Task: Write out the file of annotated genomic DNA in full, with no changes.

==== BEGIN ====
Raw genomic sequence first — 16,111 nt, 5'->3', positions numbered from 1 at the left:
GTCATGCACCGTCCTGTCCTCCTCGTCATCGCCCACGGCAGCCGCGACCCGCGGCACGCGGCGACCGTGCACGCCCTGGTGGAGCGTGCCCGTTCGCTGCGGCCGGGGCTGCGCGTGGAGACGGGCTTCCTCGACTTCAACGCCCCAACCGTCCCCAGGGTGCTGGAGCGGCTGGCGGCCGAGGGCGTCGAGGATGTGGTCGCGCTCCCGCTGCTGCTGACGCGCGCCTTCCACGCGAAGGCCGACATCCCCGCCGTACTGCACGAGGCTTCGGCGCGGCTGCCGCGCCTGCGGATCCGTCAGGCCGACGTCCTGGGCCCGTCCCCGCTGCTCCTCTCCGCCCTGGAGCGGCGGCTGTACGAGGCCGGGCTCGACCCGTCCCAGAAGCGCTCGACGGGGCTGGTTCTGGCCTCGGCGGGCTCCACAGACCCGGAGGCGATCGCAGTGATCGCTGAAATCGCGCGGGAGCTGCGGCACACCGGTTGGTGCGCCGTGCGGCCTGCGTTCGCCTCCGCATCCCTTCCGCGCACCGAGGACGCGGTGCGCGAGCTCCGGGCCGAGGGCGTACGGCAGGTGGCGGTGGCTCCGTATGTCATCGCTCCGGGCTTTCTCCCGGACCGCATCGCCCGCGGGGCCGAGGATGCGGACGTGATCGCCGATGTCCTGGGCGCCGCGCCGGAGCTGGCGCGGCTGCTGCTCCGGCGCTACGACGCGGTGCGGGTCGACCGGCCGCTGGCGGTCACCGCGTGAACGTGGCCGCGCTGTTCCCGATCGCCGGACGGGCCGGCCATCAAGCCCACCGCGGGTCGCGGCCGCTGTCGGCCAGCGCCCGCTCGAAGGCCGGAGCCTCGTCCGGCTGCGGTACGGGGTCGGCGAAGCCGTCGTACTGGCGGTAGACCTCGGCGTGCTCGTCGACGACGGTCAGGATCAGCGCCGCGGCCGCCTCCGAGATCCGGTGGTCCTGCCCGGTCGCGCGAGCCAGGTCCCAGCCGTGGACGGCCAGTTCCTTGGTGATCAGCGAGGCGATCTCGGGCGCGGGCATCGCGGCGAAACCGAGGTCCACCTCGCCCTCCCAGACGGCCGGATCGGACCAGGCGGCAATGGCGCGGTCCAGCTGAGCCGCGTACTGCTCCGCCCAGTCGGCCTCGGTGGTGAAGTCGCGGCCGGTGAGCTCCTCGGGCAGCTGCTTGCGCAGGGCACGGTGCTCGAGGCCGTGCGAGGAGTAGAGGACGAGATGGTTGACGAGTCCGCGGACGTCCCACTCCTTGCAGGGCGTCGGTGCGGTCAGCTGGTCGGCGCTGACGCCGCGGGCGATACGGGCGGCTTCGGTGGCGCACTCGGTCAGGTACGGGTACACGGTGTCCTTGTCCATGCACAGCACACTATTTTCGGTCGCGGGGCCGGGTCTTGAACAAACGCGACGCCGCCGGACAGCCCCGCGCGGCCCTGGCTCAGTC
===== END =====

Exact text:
Raw genomic sequence first — 16,111 nt, 5'->3', positions numbered from 1 at the left:
GTCATGCACCGTCCTGTCCTCCTCGTCATCGCCCACGGCAGCCGCGACCCGCGGCACGCGGCGACCGTGCACGCCCTGGTGGAGCGTGCCCGTTCGCTGCGGCCGGGGCTGCGCGTGGAGACGGGCTTCCTCGACTTCAACGCCCCAACCGTCCCCAGGGTGCTGGAGCGGCTGGCGGCCGAGGGCGTCGAGGATGTGGTCGCGCTCCCGCTGCTGCTGACGCGCGCCTTCCACGCGAAGGCCGACATCCCCGCCGTACTGCACGAGGCTTCGGCGCGGCTGCCGCGCCTGCGGATCCGTCAGGCCGACGTCCTGGGCCCGTCCCCGCTGCTCCTCTCCGCCCTGGAGCGGCGGCTGTACGAGGCCGGGCTCGACCCGTCCCAGAAGCGCTCGACGGGGCTGGTTCTGGCCTCGGCGGGCTCCACAGACCCGGAGGCGATCGCAGTGATCGCTGAAATCGCGCGGGAGCTGCGGCACACCGGTTGGTGCGCCGTGCGGCCTGCGTTCGCCTCCGCATCCCTTCCGCGCACCGAGGACGCGGTGCGCGAGCTCCGGGCCGAGGGCGTACGGCAGGTGGCGGTGGCTCCGTATGTCATCGCTCCGGGCTTTCTCCCGGACCGCATCGCCCGCGGGGCCGAGGATGCGGACGTGATCGCCGATGTCCTGGGCGCCGCGCCGGAGCTGGCGCGGCTGCTGCTCCGGCGCTACGACGCGGTGCGGGTCGACCGGCCGCTGGCGGTCACCGCGTGAACGTGGCCGCGCTGTTCCCGATCGCCGGACGGGCCGGCCATCAAGCCCACCGCGGGTCGCGGCCGCTGTCGGCCAGCGCCCGCTCGAAGGCCGGAGCCTCGTCCGGCTGCGGTACGGGGTCGGCGAAGCCGTCGTACTGGCGGTAGACCTCGGCGTGCTCGTCGACGACGGTCAGGATCAGCGCCGCGGCCGCCTCCGAGATCCGGTGGTCCTGCCCGGTCGCGCGAGCCAGGTCCCAGCCGTGGACGGCCAGTTCCTTGGTGATCAGCGAGGCGATCTCGGGCGCGGGCATCGCGGCGAAACCGAGGTCCACCTCGCCCTCCCAGACGGCCGGATCGGACCAGGCGGCAATGGCGCGGTCCAGCTGAGCCGCGTACTGCTCCGCCCAGTCGGCCTCGGTGGTGAAGTCGCGGCCGGTGAGCTCCTCGGGCAGCTGCTTGCGCAGGGCACGGTGCTCGAGGCCGTGCGAGGAGTAGAGGACGAGATGGTTGACGAGTCCGCGGACGTCCCACTCCTTGCAGGGCGTCGGTGCGGTCAGCTGGTCGGCGCTGACGCCGCGGGCGATACGGGCGGCTTCGGTGGCGCACTCGGTCAGGTACGGGTACACGGTGTCCTTGTCCATGCACAGCACACTATTTTCGGTCGCGGGGCCGGGTCTTGAACAAACGCGACGCCGCCGGACAGCCCCGCGCGGCCCTGGCTCAGTC